History of Indian Art is as old as the Indian civilization and every major period of history has given India newer modes of expression and newer forms of art. As India was well connected to the outside world through both sea and land routes, the influence of cultures of other lands have always been felt in the art of India. These myriad influences have enriched Indian Art over the years.

The Indus valley civilization that thrived between 2500 and 1700BC was a contemporary of the Mesopotamia civilization and one can see the existence of steatite and limestone statuettes as well as terracotta figures. Most of these show animal figures made in abstract modes with high degree of sophistication. In fact many believe that abstraction in Indian art has not come after long period of realistic art as it happened in the west. Abstraction was always a part of Indian Art.


Indus sculpture: an example of abstract Indian Art


     Indus Terracotta sculpture

Gandhar Art: Decorative romanticism of 3rd century India


Though very little is left of post Indus Indian Art, one can see a gradual shift towards large statues, wooden pillars, and a very marked Greek influence on architecture. This was the time when Alexander of Macedonia had invaded India and left behind a Greek Kingdom. The Mauryan art also shows influence of the Greeks. But the Greek and other forms of European contemporary styles are seen best in the art of the Gandhar and Mathura Schools. These schools which developed under the Kushans shows high degree of sophistication and realism in human forms, and even eroticism often akin to the Hellenistic Art. The subject of art in most of these cases were taken from the lives of Gautama Buddha.

Siddhartha Gandhar sculpture


However Buddhist Art reached its peak in the Gupta period, during which the famous rock-cut temples of Ajanta were built with walls full of Buddhist frescoes relating the stories from Jataka tales.  Equally famous are the frescoes and sculptures in the cave temples of Ellora and Elephanta which probably were built later than the ones in Ajanta. These frescoes and sculptures show a reverting back to Hindu tales and metaphors, though in style they evolve from the earlier Ajanta styles.


Ajanta Fresco of 7th century: Spatial spread of lyrical figures.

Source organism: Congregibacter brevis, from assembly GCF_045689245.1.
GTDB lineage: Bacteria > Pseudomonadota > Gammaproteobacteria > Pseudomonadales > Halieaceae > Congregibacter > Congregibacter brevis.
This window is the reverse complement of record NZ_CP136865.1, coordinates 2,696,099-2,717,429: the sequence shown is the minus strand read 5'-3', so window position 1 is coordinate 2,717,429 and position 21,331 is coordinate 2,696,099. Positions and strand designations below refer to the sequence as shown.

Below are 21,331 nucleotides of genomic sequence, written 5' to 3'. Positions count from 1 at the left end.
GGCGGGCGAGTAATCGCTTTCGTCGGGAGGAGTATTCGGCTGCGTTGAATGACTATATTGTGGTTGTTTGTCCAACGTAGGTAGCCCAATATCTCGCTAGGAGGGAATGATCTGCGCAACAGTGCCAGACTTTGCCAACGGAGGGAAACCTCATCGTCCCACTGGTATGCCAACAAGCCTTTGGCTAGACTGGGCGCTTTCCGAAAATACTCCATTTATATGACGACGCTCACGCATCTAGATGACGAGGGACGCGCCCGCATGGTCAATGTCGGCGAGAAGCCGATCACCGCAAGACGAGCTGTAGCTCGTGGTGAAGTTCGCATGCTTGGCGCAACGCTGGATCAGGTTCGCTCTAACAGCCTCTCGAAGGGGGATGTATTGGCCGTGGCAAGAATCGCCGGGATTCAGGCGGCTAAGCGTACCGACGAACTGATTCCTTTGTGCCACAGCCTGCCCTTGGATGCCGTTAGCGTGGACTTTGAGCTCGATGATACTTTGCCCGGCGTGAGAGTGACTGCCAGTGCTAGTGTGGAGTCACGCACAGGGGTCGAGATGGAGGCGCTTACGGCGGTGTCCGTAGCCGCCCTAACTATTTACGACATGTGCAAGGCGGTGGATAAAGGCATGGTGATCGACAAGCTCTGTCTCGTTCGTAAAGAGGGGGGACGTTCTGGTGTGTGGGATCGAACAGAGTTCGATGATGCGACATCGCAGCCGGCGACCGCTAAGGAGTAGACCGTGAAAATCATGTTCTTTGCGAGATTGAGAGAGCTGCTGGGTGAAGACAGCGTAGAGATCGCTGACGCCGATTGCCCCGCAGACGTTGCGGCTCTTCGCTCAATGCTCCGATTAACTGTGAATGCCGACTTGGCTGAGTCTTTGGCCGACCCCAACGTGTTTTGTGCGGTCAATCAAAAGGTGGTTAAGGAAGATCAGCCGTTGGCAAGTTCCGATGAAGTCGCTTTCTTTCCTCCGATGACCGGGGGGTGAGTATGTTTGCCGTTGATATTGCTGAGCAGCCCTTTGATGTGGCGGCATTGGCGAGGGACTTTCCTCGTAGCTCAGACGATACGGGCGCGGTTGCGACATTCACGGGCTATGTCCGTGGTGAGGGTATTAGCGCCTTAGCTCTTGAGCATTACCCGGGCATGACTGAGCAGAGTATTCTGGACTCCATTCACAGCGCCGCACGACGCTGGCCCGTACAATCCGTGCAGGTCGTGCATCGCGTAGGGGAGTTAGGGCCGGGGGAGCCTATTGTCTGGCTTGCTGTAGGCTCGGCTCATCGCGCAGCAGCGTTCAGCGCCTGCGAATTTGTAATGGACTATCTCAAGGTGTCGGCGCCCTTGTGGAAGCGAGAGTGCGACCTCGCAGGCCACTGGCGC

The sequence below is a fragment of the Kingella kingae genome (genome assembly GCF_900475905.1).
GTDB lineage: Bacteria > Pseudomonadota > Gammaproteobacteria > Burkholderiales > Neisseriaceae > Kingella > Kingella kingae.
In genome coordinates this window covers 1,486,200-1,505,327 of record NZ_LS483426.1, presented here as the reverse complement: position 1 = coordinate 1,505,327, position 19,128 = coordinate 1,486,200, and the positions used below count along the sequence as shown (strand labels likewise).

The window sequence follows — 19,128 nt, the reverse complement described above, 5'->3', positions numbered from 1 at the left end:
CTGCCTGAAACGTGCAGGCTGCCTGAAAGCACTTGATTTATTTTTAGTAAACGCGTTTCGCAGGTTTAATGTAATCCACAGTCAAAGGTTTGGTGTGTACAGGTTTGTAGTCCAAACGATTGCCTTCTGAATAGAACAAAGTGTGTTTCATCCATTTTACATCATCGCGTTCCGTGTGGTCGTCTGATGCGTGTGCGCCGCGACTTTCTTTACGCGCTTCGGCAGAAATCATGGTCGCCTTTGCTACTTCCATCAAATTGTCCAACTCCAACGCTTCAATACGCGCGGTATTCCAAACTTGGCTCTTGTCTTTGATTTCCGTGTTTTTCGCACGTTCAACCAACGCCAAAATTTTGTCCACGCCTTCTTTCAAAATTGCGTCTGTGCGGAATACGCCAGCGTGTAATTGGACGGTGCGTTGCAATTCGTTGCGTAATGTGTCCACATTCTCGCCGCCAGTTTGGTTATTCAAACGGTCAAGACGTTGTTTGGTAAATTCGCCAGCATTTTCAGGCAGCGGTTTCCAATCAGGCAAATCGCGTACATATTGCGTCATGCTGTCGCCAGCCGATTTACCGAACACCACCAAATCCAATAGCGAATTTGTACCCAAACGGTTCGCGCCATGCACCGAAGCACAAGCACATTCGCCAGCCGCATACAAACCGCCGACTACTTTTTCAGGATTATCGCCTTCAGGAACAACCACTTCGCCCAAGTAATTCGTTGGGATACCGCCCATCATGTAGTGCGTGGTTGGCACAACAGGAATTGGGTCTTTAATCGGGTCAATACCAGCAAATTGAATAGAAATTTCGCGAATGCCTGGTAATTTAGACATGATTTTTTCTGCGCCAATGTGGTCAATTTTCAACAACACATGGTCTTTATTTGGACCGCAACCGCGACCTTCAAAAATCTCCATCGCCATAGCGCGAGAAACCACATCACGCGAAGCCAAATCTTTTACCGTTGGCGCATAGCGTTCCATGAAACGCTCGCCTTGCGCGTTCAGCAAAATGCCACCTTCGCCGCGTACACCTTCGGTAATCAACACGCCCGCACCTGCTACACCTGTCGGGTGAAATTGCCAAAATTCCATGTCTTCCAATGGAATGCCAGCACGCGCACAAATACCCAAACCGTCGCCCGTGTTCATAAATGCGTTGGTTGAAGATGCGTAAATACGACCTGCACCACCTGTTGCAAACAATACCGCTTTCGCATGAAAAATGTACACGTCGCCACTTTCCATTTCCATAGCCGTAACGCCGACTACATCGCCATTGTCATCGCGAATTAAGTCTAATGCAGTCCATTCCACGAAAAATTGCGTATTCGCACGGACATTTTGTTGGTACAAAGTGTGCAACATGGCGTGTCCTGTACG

Cave Fresco of Ajanta

Mahabalipuram: Ancient Indian temple Art


After 6th century, one sees a revival of Hinduism and a growth of temples which primarily became centres of all forms of art. The best example of art of this period can probably be seen in the rock temples of Mahabalipuram which were built by the Pallava rulers. These show a mix of both north-Indian as well as Dravidian styles.



In 7th century, the first Muslim conquest ensued. It was followed by a series of invasions, raids and attacks by rulers from outside India. The foreigners brought rich new ideas into Indian Art. The Muslim Art reached its peak under the Mughals. The Mughal Art expanded in almost all the major forms and media that were available at the time: murals, paper paintings, miniatures, pottery, ceramic works and even prints. The Mughal style of lateral use of space and flat faces were modified in the art under contemporary or later day Rajput and Sikh dynasties. Deccan Art of Golkonda, Bijapur and Ahmadnagar also show influences of the Mughal Art. The Sikh Art which mostly depicted the life stories of the Sikh Gurus also resembled Mughal Art in style.


Mughal Print


Mughal Art

Mysore art: a blend of Fine Art and folk decorations


However in the Deccan, Art reached its peak probably under the Mysore Kings and in Tanjore. By now the European settlers from France, Holland and England had started interfering in the politics of India. The influence of their realistic art styles with experimentation in light and shade can now be seen in the works of artists from Mysore, Tanjore, Barodaand Calcutta (now Kolkota).